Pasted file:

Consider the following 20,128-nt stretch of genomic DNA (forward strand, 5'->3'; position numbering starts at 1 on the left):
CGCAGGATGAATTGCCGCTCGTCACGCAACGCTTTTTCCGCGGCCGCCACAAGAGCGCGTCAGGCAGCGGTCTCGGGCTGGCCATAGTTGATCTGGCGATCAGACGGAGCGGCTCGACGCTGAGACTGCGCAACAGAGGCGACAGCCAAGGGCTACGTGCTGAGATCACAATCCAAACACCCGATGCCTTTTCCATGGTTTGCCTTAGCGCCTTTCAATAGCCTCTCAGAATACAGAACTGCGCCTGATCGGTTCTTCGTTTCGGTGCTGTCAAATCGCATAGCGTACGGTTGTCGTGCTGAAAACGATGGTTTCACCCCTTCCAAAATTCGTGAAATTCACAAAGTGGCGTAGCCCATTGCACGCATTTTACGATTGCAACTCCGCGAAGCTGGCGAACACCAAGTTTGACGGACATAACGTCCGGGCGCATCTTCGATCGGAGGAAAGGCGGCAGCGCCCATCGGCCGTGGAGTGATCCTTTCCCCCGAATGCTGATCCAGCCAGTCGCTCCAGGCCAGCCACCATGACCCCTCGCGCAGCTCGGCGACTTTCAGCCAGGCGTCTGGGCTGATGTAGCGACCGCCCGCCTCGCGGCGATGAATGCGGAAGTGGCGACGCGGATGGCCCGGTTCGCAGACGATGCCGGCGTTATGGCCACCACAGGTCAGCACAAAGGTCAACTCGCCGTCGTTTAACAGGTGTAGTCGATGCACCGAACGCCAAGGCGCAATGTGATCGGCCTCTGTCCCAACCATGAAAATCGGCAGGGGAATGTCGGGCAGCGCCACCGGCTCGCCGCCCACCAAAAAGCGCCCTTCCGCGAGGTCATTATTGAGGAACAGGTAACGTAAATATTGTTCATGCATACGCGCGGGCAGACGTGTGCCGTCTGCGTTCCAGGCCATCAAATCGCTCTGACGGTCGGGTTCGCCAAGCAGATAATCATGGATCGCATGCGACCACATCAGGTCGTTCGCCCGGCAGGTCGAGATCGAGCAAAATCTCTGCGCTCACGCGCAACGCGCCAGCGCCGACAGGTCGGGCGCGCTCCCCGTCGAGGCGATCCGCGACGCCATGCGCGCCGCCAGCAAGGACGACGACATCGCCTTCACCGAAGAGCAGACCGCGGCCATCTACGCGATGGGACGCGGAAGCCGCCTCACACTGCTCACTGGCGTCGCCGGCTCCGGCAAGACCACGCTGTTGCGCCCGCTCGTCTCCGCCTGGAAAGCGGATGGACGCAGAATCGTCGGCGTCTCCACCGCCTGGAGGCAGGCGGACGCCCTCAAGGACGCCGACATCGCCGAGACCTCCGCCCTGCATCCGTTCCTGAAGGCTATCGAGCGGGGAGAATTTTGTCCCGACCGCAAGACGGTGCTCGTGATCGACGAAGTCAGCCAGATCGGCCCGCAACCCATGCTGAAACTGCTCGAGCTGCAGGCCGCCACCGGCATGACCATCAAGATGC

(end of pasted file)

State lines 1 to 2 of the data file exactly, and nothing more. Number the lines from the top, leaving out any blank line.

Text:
Consider the following 20,128-nt stretch of genomic DNA (forward strand, 5'->3'; position numbering starts at 1 on the left):
CGCAGGATGAATTGCCGCTCGTCACGCAACGCTTTTTCCGCGGCCGCCACAAGAGCGCGTCAGGCAGCGGTCTCGGGCTGGCCATAGTTGATCTGGCGATCAGACGGAGCGGCTCGACGCTGAGACTGCGCAACAGAGGCGACAGCCAAGGGCTACGTGCTGAGATCACAATCCAAACACCCGATGCCTTTTCCATGGTTTGCCTTAGCGCCTTTCAATAGCCTCTCAGAATACAGAACTGCGCCTGATCGGTTCTTCGTTTCGGTGCTGTCAAATCGCATAGCGTACGGTTGTCGTGCTGAAAACGATGGTTTCACCCCTTCCAAAATTCGTGAAATTCACAAAGTGGCGTAGCCCATTGCACGCATTTTACGATTGCAACTCCGCGAAGCTGGCGAACACCAAGTTTGACGGACATAACGTCCGGGCGCATCTTCGATCGGAGGAAAGGCGGCAGCGCCCATCGGCCGTGGAGTGATCCTTTCCCCCGAATGCTGATCCAGCCAGTCGCTCCAGGCCAGCCACCATGACCCCTCGCGCAGCTCGGCGACTTTCAGCCAGGCGTCTGGGCTGATGTAGCGACCGCCCGCCTCGCGGCGATGAATGCGGAAGTGGCGACGCGGATGGCCCGGTTCGCAGACGATGCCGGCGTTATGGCCACCACAGGTCAGCACAAAGGTCAACTCGCCGTCGTTTAACAGGTGTAGTCGATGCACCGAACGCCAAGGCGCAATGTGATCGGCCTCTGTCCCAACCATGAAAATCGGCAGGGGAATGTCGGGCAGCGCCACCGGCTCGCCGCCCACCAAAAAGCGCCCTTCCGCGAGGTCATTATTGAGGAACAGGTAACGTAAATATTGTTCATGCATACGCGCGGGCAGACGTGTGCCGTCTGCGTTCCAGGCCATCAAATCGCTCTGACGGTCGGGTTCGCCAAGCAGATAATCATGGATCGCATGCGACCACATCAGGTCGTTCGCCCGGCAGGTCGAGATCGAGCAAAATCTCTGCGCTCACGCGCAACGCGCCAGCGCCGACAGGTCGGGCGCGCTCCCCGTCGAGGCGATCCGCGACGCCATGCGCGCCGCCAGCAAGGACGACGACATCGCCTTCACCGAAGAGCAGACCGCGGCCATCTACGCGATGGGACGCGGAAGCCGCCTCACACTGCTCACTGGCGTCGCCGGCTCCGGCAAGACCACGCTGTTGCGCCCGCTCGTCTCCGCCTGGAAAGCGGATGGACGCAGAATCGTCGGCGTCTCCACCGCCTGGAGGCAGGCGGACGCCCTCAAGGACGCCGACATCGCCGAGACCTCCGCCCTGCATCCGTTCCTGAAGGCTATCGAGCGGGGAGAATTTTGTCCCGACCGCAAGACGGTGCTCGTGATCGACGAAGTCAGCCAGATCGGCCCGCAACCCATGCTGAAACTGCTCGAGCTGCAGGCCGCCACCGGCATGACCATCAAGATGC